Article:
The Ten Commandments for Business Failure

The Ten Commandments for Business Failure

by Donald R Keough


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Don Keough—a former top executive at Coca-Cola and now chairman of the elite investment banking firm Allen & Company—has witnessed plenty of failures in his sixty-year career (including New Coke). He has also been friends with some of the most successful people in business history, including Warren Buffett, Bill Gates, Jack Welch, Rupert Murdoch, and Peter Drucker.

Now this elder statesman reveals how great enterprises get into trouble. Even the smartest executives can fall into the trap of believing in their own infallibility. When that happens, more bad decisions are sure to follow.

This light-hearted “how-not-to” book includes anecdotes from Keough's long career as well as other infamous failures. His commandments for failure include: Quit Taking Risks; Be Inflexible; Assume Infallibility; Put All Your Faith in Experts; Send Mixed Messages; and Be Afraid of the Future.

As he writes, “After a lifetime in business I've never been able to develop a step-by-step formula that will guarantee success. What I could do, however, was talk about how to lose. I guarantee that anyone who follows my formula will be a highly successful loser.”

Product Details

ISBN-13: 9781591844136
Publisher: Penguin Publishing Group
Publication date: 06/28/2011
Pages: 208
Sales rank: 1,211,818
Product dimensions: 5.10(w) x 7.70(h) x 0.50(d)
Age Range: 18 Years

About the Author

Donald R. Keough is chairman of the board of the investment banking firm Allen & Company. He served as president, chief operating officer, and a director of The Coca-Cola Company from 1981 to 1993. He was reelected a director of the company in 2004. He has served on many prominent boards of directors including those of Berkshire Hathaway, McDonald's, The Washington Post Company, Home Depot, H. J. Heinz Company, and The University of Notre Dame.

Table of Contents

Foreword   Warren Buffett     ix
Introduction     1
Top of the List: Quit Taking Risks     11
Be Inflexible     25
Isolate Yourself     45
Assume Infallibility     59
Play the Game Close to the Foul Line     67
Don't Take Time to Think     81
Put All Your Faith in Experts and Outside Consultants     97
Love Your Bureaucracy     115
Send Mixed Messages     133
Be Afraid of the Future     151
Lose Your Passion for Work-for Life     173
Acknowledgments     187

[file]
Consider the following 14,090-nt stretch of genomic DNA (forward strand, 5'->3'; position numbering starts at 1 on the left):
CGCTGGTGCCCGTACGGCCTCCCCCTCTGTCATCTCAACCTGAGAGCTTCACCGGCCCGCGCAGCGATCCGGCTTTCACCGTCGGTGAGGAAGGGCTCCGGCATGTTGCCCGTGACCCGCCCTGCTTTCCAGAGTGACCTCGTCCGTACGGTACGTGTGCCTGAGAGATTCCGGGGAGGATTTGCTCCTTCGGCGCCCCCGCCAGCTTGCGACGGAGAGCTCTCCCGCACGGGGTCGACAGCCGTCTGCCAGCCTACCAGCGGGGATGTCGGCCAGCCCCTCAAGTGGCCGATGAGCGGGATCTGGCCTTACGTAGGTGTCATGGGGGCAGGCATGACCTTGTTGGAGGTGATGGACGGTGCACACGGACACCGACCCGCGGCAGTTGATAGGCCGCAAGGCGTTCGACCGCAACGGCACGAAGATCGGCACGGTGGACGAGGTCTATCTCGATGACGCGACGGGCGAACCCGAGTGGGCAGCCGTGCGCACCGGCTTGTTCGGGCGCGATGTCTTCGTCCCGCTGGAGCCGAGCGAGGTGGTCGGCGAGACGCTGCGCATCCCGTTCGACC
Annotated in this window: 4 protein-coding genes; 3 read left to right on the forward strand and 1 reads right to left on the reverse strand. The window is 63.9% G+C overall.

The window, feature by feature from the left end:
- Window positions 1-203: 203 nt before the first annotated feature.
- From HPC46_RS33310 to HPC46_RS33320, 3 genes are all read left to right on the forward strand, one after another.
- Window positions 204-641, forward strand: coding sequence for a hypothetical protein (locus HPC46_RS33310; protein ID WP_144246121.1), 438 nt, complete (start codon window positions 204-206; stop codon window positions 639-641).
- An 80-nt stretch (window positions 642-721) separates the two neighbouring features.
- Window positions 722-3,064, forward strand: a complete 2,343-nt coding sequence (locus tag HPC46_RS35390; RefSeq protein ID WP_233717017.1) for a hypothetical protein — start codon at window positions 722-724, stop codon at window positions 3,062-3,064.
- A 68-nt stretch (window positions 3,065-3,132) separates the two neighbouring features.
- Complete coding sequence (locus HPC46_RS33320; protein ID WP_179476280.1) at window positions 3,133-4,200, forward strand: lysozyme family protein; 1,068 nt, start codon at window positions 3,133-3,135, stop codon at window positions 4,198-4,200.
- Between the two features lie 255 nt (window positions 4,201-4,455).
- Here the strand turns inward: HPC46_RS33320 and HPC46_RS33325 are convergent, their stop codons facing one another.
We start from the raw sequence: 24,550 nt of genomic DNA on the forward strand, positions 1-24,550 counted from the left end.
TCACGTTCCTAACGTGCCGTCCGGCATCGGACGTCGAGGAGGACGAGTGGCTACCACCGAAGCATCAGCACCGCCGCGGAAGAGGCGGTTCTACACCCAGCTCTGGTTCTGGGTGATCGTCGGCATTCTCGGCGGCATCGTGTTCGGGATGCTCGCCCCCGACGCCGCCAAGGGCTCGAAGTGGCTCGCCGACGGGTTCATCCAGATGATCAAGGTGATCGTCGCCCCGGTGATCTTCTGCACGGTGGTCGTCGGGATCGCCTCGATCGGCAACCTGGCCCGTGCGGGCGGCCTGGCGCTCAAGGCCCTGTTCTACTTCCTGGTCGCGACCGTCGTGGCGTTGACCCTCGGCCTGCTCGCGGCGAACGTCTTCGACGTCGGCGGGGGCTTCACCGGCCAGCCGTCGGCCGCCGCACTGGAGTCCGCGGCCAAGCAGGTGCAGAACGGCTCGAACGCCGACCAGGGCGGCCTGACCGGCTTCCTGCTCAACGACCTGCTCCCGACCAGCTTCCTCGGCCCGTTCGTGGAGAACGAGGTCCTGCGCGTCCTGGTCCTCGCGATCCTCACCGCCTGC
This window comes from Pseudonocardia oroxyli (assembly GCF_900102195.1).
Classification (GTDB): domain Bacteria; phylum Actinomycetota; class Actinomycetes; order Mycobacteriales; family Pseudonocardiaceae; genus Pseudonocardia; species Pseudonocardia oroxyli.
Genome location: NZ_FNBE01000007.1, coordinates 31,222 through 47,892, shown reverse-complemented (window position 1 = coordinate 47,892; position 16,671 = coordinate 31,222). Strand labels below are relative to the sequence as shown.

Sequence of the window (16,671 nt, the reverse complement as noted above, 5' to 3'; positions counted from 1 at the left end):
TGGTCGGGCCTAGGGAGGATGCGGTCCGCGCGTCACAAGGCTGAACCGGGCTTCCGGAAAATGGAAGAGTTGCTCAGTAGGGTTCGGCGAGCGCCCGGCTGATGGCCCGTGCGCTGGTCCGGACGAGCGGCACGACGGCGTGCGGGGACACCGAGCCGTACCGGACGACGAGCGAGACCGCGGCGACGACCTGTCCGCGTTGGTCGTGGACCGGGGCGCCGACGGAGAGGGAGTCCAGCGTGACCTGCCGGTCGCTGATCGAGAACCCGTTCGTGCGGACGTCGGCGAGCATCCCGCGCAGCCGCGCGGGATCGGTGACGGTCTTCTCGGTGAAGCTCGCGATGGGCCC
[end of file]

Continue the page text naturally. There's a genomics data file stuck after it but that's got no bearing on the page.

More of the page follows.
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The Ten Commandments for Business Failure 4 out of 5 based on 0 ratings. 4 reviews.
librisissimo on LibraryThing More than 1 year ago
Substance: Very worthwhile information not only for business leaders and managers but for any type of project or relationship; especially applicable to politicians. Read in conjunction with Phil Vischer's biography "Me, Myself, and Bob" to see many of the "failure principles" in action. Reverses Tolstoy's dictum that (paraphrasing) happy families are all happy in the same way, and unhappy ones in many different ways. Keough says that there are many paths to success, but most failures incorporate his ten rules.Style: Casual and informative.Notes: The Ten Commandments for failure are: Quit taking risks, be inflexible, isolate yourself, assume infallibility, play the game close to the foul line, don't take time to think, put all your faith in experts and outside consultants, love your bureaucracy, send mixed messages, be afraid of the future, (#11) lose your passion for work and for life.Note that being flexible is good, but not if it includes waffling on your principles (and know what those are).
Anonymous More than 1 year ago
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Anonymous More than 1 year ago
KVJr-Reader More than 1 year ago
The book is roughly all about what you shouldn't do in business and it keeps your reading because it is just so ironic. It has great insight on what you shouldn't do in your own business, personal or large business. I personally used it for my research paper and I thought it was great to use. i really could have used it for most of my paper but I chose not, because now that would be plagiarizing. Good book and I recommend it for all you business readers.